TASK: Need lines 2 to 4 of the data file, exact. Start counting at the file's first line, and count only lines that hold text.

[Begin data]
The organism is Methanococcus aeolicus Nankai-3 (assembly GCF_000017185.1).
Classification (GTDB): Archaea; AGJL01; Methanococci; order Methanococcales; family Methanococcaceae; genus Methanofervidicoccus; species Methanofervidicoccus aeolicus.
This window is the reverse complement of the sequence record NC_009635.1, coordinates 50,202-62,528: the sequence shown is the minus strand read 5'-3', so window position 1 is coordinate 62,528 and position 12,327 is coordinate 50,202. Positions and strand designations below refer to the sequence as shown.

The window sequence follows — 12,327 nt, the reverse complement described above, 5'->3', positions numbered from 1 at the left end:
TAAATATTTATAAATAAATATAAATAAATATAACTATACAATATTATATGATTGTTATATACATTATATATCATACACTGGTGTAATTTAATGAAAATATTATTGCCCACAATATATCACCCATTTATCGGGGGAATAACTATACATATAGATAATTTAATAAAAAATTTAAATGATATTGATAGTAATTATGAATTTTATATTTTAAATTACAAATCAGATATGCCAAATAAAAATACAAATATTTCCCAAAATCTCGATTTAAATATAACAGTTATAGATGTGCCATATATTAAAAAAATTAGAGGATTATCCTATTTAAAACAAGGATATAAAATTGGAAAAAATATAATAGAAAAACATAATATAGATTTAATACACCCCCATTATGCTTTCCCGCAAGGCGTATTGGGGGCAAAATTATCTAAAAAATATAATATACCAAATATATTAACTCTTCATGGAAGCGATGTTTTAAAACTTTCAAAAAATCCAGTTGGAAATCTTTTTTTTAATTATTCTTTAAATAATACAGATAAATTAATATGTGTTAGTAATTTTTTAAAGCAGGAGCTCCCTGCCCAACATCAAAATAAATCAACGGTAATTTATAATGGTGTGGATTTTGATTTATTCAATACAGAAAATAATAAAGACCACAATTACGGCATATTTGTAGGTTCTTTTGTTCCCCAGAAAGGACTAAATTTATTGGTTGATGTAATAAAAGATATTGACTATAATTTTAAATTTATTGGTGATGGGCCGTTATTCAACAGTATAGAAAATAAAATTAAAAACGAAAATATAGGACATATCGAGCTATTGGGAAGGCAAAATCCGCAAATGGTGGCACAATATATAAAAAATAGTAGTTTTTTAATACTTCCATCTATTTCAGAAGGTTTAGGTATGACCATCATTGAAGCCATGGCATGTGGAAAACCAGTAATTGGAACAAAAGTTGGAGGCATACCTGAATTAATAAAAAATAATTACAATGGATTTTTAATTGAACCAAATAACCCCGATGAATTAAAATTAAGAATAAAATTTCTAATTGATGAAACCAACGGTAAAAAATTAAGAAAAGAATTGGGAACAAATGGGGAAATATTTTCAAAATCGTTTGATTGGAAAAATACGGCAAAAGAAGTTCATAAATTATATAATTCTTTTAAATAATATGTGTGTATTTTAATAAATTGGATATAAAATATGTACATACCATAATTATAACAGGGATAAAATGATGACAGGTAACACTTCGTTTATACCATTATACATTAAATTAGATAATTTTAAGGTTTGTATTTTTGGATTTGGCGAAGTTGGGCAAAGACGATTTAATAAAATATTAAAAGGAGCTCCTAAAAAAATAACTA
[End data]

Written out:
Classification (GTDB): Archaea; AGJL01; Methanococci; order Methanococcales; family Methanococcaceae; genus Methanofervidicoccus; species Methanofervidicoccus aeolicus.
This window is the reverse complement of the sequence record NC_009635.1, coordinates 50,202-62,528: the sequence shown is the minus strand read 5'-3', so window position 1 is coordinate 62,528 and position 12,327 is coordinate 50,202. Positions and strand designations below refer to the sequence as shown.

The window sequence follows — 12,327 nt, the reverse complement described above, 5'->3', positions numbered from 1 at the left end: